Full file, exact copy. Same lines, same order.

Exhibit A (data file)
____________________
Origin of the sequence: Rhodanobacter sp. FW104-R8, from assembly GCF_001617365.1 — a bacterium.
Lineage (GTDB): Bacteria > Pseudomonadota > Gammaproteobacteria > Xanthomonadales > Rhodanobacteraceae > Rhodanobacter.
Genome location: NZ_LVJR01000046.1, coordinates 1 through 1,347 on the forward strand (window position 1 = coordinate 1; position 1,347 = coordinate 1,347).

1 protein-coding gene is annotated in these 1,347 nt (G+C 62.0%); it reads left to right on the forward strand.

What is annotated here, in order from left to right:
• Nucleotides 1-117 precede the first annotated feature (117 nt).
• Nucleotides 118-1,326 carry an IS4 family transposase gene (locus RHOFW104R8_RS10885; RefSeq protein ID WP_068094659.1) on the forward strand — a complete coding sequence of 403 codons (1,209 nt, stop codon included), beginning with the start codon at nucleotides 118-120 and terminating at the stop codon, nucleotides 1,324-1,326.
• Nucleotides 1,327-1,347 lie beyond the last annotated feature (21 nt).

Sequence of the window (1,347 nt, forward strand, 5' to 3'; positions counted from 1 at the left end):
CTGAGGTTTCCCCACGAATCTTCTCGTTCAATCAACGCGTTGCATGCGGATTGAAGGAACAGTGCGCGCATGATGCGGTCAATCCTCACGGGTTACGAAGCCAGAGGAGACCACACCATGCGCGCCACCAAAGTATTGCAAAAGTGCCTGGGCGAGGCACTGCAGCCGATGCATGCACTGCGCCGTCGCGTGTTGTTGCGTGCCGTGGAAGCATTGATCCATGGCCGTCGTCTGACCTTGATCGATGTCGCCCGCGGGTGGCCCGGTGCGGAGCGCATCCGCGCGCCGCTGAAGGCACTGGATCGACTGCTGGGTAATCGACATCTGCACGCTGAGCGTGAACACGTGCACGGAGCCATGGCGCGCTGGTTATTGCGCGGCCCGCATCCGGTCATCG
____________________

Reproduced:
Origin of the sequence: Rhodanobacter sp. FW104-R8, from assembly GCF_001617365.1 — a bacterium.
Lineage (GTDB): Bacteria > Pseudomonadota > Gammaproteobacteria > Xanthomonadales > Rhodanobacteraceae > Rhodanobacter.
Genome location: NZ_LVJR01000046.1, coordinates 1 through 1,347 on the forward strand (window position 1 = coordinate 1; position 1,347 = coordinate 1,347).

1 protein-coding gene is annotated in these 1,347 nt (G+C 62.0%); it reads left to right on the forward strand.

What is annotated here, in order from left to right:
• Nucleotides 1-117 precede the first annotated feature (117 nt).
• Nucleotides 118-1,326 carry an IS4 family transposase gene (locus RHOFW104R8_RS10885; RefSeq protein ID WP_068094659.1) on the forward strand — a complete coding sequence of 403 codons (1,209 nt, stop codon included), beginning with the start codon at nucleotides 118-120 and terminating at the stop codon, nucleotides 1,324-1,326.
• Nucleotides 1,327-1,347 lie beyond the last annotated feature (21 nt).

Sequence of the window (1,347 nt, forward strand, 5' to 3'; positions counted from 1 at the left end):
CTGAGGTTTCCCCACGAATCTTCTCGTTCAATCAACGCGTTGCATGCGGATTGAAGGAACAGTGCGCGCATGATGCGGTCAATCCTCACGGGTTACGAAGCCAGAGGAGACCACACCATGCGCGCCACCAAAGTATTGCAAAAGTGCCTGGGCGAGGCACTGCAGCCGATGCATGCACTGCGCCGTCGCGTGTTGTTGCGTGCCGTGGAAGCATTGATCCATGGCCGTCGTCTGACCTTGATCGATGTCGCCCGCGGGTGGCCCGGTGCGGAGCGCATCCGCGCGCCGCTGAAGGCACTGGATCGACTGCTGGGTAATCGACATCTGCACGCTGAGCGTGAACACGTGCACGGAGCCATGGCGCGCTGGTTATTGCGCGGCCCGCATCCGGTCATCG